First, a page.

On the clothes/clique stuff, one of great advantages of eschewing a “people like us” life is that there are likely several groups to which a child can become allied. We encourage disadvantaged people who find a way to put their children in a community that illustrates wider and different life choices. We shake our heads when heartland folks don’t choose elite colleges for elite students because of the difficulty of fitting in. But we say, “good for you!” (close relative to “bless your heart”) to peers who choose to allow their children to live or be educated in a somewhat diverse milieu.

    None of this applies to an early elementary school kid who is being subject to racist taunting. I don’t know why everybody is talking about dresses. Call it what it is, even if the children themselves don’t have full understanding of what they are saying.

  166. Rhett – yes but it’s not like biglaw with a $1M cap contribution or anything! They generally get a draw every year (that is the “profits per partner” metric). We have one partner who is definitely the richest person in the firm – old Boston family, tens of millions – if I were him I would definitely not still be working.

    Milo – the partners’ parents? Not alive.

  167. Ditto Cat — you get your equity stake back, *without* interest. It’s not like owning stock. As I understand it, they need to have enough capital on-hand to cover one year’s operating expenses. Ours is pretty low, but I think the worst I’ve heard is a couple hundred grand — i.e., way less than a year’s salary for these guys.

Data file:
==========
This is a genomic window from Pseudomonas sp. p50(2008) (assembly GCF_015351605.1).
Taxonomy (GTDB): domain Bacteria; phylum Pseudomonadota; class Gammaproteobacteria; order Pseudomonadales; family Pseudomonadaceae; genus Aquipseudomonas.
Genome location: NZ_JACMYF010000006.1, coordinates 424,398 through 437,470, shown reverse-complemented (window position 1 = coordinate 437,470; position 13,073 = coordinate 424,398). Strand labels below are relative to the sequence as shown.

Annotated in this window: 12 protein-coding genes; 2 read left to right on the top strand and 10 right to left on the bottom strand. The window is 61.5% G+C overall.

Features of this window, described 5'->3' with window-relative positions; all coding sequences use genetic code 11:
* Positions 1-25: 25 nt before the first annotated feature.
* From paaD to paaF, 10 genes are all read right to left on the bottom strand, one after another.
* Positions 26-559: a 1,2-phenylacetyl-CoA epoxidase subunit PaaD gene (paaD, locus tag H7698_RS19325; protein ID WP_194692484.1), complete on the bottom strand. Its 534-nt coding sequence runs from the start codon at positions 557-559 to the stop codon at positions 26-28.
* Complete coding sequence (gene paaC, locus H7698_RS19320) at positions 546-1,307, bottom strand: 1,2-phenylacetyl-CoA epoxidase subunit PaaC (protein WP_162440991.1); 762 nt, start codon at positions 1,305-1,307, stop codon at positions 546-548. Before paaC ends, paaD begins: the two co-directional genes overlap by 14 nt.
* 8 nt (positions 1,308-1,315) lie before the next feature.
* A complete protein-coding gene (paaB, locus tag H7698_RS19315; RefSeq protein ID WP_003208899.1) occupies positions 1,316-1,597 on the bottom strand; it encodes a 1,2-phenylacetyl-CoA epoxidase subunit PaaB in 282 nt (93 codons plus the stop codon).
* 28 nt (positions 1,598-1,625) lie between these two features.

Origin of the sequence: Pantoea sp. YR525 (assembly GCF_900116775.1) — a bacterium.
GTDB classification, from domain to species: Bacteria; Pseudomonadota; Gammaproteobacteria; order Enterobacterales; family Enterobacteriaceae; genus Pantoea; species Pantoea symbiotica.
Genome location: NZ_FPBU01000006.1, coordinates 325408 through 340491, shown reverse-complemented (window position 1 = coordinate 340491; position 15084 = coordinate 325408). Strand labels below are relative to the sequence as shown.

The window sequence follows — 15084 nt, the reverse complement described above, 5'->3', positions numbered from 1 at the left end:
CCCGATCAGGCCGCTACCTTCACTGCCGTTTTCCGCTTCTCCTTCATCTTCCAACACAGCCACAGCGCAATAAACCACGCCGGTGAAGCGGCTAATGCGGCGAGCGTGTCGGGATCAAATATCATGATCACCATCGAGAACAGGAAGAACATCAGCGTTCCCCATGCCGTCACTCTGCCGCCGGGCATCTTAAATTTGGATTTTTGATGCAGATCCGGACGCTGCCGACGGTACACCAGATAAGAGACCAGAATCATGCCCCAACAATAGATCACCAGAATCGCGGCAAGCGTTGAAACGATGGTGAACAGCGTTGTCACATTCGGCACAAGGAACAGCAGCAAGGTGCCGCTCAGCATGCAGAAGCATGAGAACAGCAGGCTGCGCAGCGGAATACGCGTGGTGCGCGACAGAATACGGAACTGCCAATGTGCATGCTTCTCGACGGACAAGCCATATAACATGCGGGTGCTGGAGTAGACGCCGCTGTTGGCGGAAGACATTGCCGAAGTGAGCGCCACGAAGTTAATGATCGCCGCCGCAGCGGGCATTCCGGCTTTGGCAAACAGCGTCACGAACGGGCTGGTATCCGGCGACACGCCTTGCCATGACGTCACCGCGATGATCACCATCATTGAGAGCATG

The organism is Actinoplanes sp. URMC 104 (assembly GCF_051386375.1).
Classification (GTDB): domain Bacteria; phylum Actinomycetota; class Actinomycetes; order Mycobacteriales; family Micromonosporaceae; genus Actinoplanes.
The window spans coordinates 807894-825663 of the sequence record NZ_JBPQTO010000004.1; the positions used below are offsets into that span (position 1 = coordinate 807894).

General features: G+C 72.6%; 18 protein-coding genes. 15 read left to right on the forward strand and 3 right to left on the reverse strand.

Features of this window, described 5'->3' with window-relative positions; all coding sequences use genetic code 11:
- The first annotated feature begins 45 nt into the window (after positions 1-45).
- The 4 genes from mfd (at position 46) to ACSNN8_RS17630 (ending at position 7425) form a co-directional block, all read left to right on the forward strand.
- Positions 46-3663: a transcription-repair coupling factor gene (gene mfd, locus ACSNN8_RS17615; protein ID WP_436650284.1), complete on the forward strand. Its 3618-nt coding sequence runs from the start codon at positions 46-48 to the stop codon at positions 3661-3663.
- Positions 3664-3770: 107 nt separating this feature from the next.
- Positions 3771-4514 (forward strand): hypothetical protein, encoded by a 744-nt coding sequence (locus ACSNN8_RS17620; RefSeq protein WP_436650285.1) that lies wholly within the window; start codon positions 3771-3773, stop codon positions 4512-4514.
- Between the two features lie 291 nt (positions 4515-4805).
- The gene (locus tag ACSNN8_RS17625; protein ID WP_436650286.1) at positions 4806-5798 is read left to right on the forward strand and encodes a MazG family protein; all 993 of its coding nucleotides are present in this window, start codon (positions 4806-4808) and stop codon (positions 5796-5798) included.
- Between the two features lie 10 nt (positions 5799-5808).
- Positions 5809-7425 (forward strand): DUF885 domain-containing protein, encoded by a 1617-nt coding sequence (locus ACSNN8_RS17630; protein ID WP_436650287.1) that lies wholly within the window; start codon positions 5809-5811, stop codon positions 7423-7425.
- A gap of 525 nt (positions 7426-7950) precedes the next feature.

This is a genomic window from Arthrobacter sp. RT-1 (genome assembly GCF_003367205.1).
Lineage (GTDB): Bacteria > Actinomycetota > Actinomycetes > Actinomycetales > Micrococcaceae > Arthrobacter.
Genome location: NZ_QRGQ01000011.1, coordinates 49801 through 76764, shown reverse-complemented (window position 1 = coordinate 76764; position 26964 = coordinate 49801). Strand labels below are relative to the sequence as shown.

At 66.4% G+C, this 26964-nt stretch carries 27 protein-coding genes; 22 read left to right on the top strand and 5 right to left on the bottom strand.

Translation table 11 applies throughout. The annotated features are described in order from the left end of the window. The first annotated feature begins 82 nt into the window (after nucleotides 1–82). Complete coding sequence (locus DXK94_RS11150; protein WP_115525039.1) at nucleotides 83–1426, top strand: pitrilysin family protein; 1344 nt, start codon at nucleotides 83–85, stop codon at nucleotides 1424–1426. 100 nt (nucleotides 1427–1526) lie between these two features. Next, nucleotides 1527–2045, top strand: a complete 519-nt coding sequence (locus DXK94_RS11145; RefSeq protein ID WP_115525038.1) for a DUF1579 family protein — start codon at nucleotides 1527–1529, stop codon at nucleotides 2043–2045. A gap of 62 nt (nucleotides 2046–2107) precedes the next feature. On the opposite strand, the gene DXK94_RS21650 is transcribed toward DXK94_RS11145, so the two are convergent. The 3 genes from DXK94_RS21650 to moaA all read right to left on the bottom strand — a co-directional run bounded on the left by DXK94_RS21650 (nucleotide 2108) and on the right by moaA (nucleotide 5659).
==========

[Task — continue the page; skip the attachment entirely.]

@L — I’d look at it like Milo: if they’re blowing everything they’ve got, then at least they won’t be retiring any time soon, will they? :-)

    My mom’s business partner is like that, although without that level of salary — he’s in his 60s and has basically nothing saved for retirement. Yet they bought a beach condo (my mom is a partner, because they had no cash for a downpayment!). . . . which they now have to rent out full-time to cover the mortgage. When they started their business, she set up their retirement plan specifically so that the company made a mandatory contribution so that he’d *have* to save something. It just doesn’t seem to occur to him that at some point he won’t be physically able to do all of the traveling they have to do for their clients.

    I just cannot conceive of that mindset.

  168. I know a lot of lawyers who spend a lot of money (and are still working in their 60s) and then I know a bunch who have saved so much money there is no reason for them to still be working. My husband’s team is mostly the latter – seriously frugal people. There was one partner he worked with early on in his career who ate PB&J sandwiches every day and would even bring his lunch to restaurants when the team would go out. He retired from his legal career early and became a high school math teacher I think.